Greaciae pars Septentrionalis
Greaciae pars Septentrionalis
Map shows the northern part of Greece.
Dezauche/de l´Isle, (1780-1838)
Jean-Claude Dezauche (1780-1838) was the successor to Guillaume De L'Isle and Philipe Buache. Guillaume De L´Isle (1675- 1726) Paris, was a French cartographer known for his popular and accurate maps of Europe and the newly explored Americas and Africa. De L´Isle was admitted into the French Académie Royale des Sciences, an institution financed by the French state. After that date, he signed his maps with the title of “Géographe de l’Académie”. Five years later, he moved to the Quai de l’Horloge in Paris, a true publishing hub where his business prospered. De L´Isle’s ascension through the ranks culminated in 1718 when he received the title of Premier Géographe du Roi. His new office consisted in teaching geography to the Dauphin, King Louis XIV’s son, a task for which he received a salary. De L´Isle’s reputation as a man of science probably helped .This supports the claim of the historian Mary Sponberg Pedley, who says “once authority was established, a geographer’s name might retain enough value to support two or three generations of mapmakers”. In De L´Isle’s case, it could be said that his accomplishments surpassed his father’s. Up to that point, he had drawn maps not only of European countries, such as Italy, Spain, Germany, Great Britain, Poland, and regions such as the Duchy of Burgundy, but he had also contributed to the empire’s claims to recently explored continents of Africa and the Americas. Like many cartographers of these days, De L´Isle did not travel with the explorers and elaborated the maps mostly in his office. The quality of his maps depended on a solid network that would provide him first-hand information. Given the family’s reputation and his own, De L´Isle had access to fairly recent accounts of travellers who were coming back from the New World, which gave him an advantage over his competitors. Being a member of the Académie, he was also aware of recent discoveries, especially in astronomy and measurement. When he could not confirm the accuracy of his source, he would indicate it clearly on his maps. For instance, his Carte de la Louisiane shows a river that the baron of Lahontan claimed he discovered, but no one else could validate it, so De L`lsle warned the viewer that its actual existence was in doubt. De L´Isle 's search for exactitude and intellectual honesty entangled him in a legal dispute in 1700 with Jean-Baptiste Nolin, a fellow cartographer. Noticing Nolin had used details that were considered original from his Map of the World, De L´isle dragged Nolin in court to prove his plagiarism. In the end, Delisle managed to convince the jury of scientists that Nolin only knew the old methods of cartography and therefore that he had stolen the information from his manuscript. Nolin's maps were confiscated and he was forced to pay the court costs.The scientificity of the work produced by the De L´Isle family contrasted with the workshop of Sanson. While Sanson knowingly published outdated facts and mistakes, De L´Isle strived to present up-to-date knowledge.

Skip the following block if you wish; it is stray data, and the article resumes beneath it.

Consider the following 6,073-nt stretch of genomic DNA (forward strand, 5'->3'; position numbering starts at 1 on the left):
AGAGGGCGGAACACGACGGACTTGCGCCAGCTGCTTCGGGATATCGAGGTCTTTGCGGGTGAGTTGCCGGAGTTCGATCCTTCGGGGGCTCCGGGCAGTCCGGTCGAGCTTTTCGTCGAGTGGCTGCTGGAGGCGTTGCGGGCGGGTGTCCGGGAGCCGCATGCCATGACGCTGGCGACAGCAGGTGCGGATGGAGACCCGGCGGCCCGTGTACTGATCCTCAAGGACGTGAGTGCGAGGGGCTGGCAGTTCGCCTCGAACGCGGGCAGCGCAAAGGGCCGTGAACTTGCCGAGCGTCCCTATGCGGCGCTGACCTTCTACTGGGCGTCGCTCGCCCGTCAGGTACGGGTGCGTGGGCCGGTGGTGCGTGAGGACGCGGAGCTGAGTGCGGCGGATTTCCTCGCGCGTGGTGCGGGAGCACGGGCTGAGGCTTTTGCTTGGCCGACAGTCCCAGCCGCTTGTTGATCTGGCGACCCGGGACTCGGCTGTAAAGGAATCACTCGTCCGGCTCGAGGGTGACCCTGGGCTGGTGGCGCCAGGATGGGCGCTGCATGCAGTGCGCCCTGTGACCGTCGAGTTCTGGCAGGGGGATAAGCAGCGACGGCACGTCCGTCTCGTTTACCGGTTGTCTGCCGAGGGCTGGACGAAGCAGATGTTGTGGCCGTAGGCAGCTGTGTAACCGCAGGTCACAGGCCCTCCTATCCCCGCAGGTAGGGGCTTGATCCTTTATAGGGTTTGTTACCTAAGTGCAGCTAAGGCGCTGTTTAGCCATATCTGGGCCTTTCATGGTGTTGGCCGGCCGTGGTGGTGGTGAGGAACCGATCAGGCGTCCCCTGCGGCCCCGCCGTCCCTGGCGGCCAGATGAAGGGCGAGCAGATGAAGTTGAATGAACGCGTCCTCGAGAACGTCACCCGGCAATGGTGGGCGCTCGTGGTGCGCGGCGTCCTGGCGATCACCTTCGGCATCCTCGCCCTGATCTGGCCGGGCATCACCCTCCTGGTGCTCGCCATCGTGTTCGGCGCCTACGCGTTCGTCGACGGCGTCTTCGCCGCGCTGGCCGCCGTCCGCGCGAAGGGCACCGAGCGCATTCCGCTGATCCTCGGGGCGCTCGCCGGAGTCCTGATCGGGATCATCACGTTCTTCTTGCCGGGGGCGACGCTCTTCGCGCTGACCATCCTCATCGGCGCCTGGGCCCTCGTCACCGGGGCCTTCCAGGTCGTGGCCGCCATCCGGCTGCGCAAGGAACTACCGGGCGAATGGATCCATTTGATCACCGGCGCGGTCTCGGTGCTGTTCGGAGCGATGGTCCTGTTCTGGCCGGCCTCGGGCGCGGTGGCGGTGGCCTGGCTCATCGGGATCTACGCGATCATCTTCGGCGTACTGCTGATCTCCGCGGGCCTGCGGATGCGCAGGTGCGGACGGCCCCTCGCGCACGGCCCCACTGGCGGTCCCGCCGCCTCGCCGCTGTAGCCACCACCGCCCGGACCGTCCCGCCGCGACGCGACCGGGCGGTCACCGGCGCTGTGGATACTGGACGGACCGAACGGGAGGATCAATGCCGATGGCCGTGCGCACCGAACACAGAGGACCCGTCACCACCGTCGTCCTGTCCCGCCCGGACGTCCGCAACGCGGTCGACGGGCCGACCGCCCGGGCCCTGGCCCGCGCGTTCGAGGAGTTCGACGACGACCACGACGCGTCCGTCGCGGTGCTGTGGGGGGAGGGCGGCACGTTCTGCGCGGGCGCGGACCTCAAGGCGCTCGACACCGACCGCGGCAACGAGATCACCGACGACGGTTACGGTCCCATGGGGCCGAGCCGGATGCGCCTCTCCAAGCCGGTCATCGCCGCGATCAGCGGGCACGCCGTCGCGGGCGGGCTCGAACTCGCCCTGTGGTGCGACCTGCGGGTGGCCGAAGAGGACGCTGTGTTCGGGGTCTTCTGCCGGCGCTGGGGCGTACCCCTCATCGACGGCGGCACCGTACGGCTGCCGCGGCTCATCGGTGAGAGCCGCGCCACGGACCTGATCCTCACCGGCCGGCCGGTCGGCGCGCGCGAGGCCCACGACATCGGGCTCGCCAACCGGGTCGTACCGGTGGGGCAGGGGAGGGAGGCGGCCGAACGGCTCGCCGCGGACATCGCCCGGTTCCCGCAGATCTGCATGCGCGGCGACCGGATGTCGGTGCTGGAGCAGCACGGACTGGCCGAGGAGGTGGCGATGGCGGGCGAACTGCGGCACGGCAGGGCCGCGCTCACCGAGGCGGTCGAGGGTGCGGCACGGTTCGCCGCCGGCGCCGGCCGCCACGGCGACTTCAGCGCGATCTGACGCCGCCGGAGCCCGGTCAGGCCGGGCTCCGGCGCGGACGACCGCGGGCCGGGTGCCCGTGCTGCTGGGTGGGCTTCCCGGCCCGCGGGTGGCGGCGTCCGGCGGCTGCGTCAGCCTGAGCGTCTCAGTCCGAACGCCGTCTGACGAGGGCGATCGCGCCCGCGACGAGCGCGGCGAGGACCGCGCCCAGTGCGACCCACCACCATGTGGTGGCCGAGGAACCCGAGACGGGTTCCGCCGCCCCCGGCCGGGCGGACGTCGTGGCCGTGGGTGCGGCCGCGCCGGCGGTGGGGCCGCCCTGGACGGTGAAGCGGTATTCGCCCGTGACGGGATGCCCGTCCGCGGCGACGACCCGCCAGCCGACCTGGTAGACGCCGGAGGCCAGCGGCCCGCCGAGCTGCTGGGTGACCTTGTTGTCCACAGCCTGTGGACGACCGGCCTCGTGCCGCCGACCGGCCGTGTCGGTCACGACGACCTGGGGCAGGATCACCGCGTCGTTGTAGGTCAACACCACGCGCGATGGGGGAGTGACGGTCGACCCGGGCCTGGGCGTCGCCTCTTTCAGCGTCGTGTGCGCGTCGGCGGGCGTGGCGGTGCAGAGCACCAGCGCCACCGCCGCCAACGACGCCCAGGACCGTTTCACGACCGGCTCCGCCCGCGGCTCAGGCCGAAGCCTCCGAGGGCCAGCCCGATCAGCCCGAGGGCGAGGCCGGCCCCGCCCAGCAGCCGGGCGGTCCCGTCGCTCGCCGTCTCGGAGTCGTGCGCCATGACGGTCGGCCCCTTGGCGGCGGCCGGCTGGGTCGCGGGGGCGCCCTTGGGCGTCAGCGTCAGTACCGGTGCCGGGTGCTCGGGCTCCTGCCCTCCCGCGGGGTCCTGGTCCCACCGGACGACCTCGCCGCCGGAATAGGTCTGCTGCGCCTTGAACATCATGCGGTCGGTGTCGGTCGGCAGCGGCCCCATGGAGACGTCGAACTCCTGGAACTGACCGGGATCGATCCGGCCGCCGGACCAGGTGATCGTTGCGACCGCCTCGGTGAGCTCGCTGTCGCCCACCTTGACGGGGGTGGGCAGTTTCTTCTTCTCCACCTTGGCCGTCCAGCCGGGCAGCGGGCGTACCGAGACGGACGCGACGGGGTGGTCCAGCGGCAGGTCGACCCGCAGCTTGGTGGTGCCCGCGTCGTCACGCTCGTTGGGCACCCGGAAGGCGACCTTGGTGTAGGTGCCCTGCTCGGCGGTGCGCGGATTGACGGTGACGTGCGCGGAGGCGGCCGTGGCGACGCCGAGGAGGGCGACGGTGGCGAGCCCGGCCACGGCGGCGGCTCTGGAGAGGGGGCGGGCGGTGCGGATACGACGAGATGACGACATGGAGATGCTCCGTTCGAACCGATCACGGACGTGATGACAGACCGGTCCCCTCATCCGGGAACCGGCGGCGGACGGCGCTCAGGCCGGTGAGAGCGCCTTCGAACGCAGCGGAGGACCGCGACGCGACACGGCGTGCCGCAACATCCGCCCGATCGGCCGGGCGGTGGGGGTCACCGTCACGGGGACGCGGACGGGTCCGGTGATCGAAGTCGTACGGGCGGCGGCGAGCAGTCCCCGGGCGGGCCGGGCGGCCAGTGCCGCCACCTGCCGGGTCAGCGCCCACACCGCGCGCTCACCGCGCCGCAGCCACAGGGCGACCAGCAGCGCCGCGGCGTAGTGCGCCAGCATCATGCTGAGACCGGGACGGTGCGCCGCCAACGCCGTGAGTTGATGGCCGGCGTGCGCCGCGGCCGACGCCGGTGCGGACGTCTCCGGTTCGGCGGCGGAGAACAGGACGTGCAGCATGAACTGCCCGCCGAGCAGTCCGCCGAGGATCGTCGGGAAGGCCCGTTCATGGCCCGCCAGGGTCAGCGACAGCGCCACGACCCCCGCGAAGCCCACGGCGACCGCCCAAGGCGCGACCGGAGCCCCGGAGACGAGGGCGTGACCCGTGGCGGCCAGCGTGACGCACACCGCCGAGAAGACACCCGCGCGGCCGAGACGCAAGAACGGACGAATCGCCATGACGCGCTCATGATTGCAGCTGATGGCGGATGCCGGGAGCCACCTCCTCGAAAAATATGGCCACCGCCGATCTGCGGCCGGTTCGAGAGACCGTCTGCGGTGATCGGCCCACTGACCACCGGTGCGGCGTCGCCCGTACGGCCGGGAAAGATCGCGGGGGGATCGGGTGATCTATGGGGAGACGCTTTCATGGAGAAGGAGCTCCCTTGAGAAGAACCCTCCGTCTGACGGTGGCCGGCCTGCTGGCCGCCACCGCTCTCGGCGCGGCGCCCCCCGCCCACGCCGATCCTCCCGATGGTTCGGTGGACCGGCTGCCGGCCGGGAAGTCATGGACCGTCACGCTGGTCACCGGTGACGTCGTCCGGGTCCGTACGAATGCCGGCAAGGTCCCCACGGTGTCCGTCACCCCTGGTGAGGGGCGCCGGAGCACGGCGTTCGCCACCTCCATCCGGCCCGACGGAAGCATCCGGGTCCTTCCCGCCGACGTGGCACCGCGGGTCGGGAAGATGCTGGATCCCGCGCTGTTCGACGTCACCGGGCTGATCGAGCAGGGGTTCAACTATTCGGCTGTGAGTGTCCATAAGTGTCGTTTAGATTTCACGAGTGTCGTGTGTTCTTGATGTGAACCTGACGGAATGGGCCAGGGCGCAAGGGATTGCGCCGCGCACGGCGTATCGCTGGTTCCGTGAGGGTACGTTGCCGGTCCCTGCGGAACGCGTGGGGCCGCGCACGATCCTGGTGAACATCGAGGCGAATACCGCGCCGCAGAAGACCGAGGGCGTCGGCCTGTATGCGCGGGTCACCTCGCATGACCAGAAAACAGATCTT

Greece is considered the cradle of Western civilisation, being the birthplace of democracy, Western philosophy, Western literature, historiography, political science, major scientific and mathematical principles, Western drama and the Olympic Games. From the eighth century B.C., the Greeks were organised into various independent city-states, known as poleis (singular polis), which spanned the entire Mediterranean region and the Black Sea. Philip of Macedon united most of the Greek mainland in the fourth century BC, with his son Alexander the Great rapidly conquering much of the ancient world, from the eastern Mediterranean to India. Greece was annexed by Rome in the second century B.C., becoming an integral part of the Roman Empire and its successor, the Byzantine Empire, which adopted the Greek language and culture. The Greek Orthodox Church, which emerged in the first century A.D., helped shape modern Greek identity and transmitted Greek traditions to the wider Orthodox World. After falling under Ottoman dominion in the mid-15th century, Greece emerged as a modern nation state in 1830 following a war of independence.
|Place of Publication||Paris|
|Dimensions (cm)||47 x 65|
( A reproduction can be ordered individually on request. )